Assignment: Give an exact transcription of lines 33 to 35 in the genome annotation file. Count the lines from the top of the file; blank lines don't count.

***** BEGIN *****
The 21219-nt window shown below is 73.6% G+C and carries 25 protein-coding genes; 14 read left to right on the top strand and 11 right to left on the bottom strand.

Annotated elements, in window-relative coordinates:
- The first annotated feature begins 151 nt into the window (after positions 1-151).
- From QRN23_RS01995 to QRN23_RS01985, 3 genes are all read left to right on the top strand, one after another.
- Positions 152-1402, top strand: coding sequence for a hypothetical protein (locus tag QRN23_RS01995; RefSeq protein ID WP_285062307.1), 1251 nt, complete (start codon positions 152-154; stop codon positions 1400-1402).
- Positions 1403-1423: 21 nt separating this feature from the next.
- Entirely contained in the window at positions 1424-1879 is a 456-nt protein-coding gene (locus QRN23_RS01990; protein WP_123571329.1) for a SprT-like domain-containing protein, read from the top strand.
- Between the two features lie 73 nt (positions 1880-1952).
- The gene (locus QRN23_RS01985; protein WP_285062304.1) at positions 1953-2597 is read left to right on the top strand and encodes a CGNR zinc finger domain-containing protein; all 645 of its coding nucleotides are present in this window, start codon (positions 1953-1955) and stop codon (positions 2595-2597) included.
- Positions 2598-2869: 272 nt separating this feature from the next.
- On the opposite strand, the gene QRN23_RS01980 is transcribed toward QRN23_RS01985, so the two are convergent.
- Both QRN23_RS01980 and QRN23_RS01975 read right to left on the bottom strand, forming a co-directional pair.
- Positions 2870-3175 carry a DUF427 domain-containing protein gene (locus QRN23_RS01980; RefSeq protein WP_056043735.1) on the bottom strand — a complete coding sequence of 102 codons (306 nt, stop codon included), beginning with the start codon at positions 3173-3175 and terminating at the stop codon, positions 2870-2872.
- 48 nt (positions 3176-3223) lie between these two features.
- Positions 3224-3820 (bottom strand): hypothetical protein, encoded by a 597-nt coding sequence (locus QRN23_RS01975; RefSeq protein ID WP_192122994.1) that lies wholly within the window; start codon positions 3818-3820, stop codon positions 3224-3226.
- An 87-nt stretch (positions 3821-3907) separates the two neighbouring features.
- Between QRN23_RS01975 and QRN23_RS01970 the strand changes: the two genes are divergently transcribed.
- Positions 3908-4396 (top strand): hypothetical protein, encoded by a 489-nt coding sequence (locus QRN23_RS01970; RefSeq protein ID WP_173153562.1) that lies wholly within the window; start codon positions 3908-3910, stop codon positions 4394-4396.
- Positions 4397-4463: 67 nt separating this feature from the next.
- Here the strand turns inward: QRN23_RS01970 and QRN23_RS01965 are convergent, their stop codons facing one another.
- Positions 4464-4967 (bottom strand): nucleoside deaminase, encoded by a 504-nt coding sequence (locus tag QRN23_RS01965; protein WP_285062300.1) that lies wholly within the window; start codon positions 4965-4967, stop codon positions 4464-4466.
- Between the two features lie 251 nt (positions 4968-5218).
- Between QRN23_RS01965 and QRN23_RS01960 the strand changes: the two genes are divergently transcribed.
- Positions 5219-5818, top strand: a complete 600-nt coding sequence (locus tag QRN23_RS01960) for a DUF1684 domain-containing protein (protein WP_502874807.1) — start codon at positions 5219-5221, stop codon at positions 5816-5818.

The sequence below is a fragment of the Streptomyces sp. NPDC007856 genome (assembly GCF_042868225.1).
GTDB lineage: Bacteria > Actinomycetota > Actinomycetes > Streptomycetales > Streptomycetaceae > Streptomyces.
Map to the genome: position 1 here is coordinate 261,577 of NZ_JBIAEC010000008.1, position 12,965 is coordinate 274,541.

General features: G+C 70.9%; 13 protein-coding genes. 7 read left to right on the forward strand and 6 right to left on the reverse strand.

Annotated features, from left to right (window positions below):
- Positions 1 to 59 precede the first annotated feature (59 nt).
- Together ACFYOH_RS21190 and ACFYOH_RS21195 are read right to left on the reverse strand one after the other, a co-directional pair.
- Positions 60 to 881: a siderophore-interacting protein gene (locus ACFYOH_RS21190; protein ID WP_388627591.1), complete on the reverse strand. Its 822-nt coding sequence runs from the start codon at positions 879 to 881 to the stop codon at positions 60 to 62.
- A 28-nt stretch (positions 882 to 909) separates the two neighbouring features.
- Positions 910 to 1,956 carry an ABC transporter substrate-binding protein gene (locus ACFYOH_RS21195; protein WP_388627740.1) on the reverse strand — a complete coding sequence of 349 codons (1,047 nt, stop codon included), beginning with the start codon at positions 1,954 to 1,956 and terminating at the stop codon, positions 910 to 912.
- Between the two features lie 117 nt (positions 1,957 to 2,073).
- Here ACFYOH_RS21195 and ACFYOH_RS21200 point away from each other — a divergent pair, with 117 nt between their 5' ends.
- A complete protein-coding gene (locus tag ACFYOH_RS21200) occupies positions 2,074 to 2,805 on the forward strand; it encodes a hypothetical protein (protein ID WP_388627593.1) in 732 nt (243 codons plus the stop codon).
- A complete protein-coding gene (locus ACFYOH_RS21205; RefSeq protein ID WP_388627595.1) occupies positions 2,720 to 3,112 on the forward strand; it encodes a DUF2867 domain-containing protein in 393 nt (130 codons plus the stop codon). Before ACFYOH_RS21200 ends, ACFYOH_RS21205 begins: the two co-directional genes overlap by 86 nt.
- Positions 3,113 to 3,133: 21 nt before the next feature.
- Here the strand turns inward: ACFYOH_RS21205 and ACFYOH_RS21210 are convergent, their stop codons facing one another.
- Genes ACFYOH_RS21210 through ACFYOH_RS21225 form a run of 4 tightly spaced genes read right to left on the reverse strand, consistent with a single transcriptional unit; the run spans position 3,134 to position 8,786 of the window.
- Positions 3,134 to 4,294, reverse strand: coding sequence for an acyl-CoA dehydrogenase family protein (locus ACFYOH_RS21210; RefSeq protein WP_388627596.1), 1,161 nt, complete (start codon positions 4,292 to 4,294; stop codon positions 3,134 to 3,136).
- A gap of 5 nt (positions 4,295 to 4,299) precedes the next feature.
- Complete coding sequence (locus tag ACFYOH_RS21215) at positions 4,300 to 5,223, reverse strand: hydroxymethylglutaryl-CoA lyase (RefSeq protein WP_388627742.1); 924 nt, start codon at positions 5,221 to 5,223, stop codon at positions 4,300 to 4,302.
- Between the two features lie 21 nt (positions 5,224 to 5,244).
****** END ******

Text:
- A 28-nt stretch (positions 882 to 909) separates the two neighbouring features.
- Positions 910 to 1,956 carry an ABC transporter substrate-binding protein gene (locus ACFYOH_RS21195; protein WP_388627740.1) on the reverse strand — a complete coding sequence of 349 codons (1,047 nt, stop codon included), beginning with the start codon at positions 1,954 to 1,956 and terminating at the stop codon, positions 910 to 912.
- Between the two features lie 117 nt (positions 1,957 to 2,073).